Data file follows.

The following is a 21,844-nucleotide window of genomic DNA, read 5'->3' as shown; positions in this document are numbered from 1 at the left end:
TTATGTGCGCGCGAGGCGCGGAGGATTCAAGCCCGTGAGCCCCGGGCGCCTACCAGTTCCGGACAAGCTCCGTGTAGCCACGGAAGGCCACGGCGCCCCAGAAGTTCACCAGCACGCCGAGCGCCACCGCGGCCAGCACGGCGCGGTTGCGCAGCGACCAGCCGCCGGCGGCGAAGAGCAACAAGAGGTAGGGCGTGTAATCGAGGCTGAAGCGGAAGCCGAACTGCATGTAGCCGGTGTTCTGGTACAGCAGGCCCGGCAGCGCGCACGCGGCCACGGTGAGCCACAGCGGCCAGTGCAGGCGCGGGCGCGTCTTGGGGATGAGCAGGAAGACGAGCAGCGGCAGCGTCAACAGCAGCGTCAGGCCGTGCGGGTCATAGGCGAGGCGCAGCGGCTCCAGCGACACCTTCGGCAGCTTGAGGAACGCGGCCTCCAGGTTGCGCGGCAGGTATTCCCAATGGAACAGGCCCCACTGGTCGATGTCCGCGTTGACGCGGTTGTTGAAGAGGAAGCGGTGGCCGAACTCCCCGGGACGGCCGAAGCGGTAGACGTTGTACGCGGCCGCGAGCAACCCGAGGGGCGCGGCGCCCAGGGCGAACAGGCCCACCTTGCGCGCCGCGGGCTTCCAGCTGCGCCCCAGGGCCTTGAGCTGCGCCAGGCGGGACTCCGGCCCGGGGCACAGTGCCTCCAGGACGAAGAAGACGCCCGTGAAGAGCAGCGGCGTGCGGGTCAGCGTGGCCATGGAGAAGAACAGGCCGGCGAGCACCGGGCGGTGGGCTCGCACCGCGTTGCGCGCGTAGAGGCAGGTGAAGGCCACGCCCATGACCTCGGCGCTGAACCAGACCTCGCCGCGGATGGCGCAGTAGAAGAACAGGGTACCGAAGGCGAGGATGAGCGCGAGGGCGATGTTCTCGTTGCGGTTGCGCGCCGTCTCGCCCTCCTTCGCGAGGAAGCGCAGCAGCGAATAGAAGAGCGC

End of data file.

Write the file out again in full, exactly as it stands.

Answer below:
The following is a 21,844-nucleotide window of genomic DNA, read 5'->3' as shown; positions in this document are numbered from 1 at the left end:
TTATGTGCGCGCGAGGCGCGGAGGATTCAAGCCCGTGAGCCCCGGGCGCCTACCAGTTCCGGACAAGCTCCGTGTAGCCACGGAAGGCCACGGCGCCCCAGAAGTTCACCAGCACGCCGAGCGCCACCGCGGCCAGCACGGCGCGGTTGCGCAGCGACCAGCCGCCGGCGGCGAAGAGCAACAAGAGGTAGGGCGTGTAATCGAGGCTGAAGCGGAAGCCGAACTGCATGTAGCCGGTGTTCTGGTACAGCAGGCCCGGCAGCGCGCACGCGGCCACGGTGAGCCACAGCGGCCAGTGCAGGCGCGGGCGCGTCTTGGGGATGAGCAGGAAGACGAGCAGCGGCAGCGTCAACAGCAGCGTCAGGCCGTGCGGGTCATAGGCGAGGCGCAGCGGCTCCAGCGACACCTTCGGCAGCTTGAGGAACGCGGCCTCCAGGTTGCGCGGCAGGTATTCCCAATGGAACAGGCCCCACTGGTCGATGTCCGCGTTGACGCGGTTGTTGAAGAGGAAGCGGTGGCCGAACTCCCCGGGACGGCCGAAGCGGTAGACGTTGTACGCGGCCGCGAGCAACCCGAGGGGCGCGGCGCCCAGGGCGAACAGGCCCACCTTGCGCGCCGCGGGCTTCCAGCTGCGCCCCAGGGCCTTGAGCTGCGCCAGGCGGGACTCCGGCCCGGGGCACAGTGCCTCCAGGACGAAGAAGACGCCCGTGAAGAGCAGCGGCGTGCGGGTCAGCGTGGCCATGGAGAAGAACAGGCCGGCGAGCACCGGGCGGTGGGCTCGCACCGCGTTGCGCGCGTAGAGGCAGGTGAAGGCCACGCCCATGACCTCGGCGCTGAACCAGACCTCGCCGCGGATGGCGCAGTAGAAGAACAGGGTACCGAAGGCGAGGATGAGCGCGAGGGCGATGTTCTCGTTGCGGTTGCGCGCCGTCTCGCCCTCCTTCGCGAGGAAGCGCAGCAGCGAATAGAAGAGCGC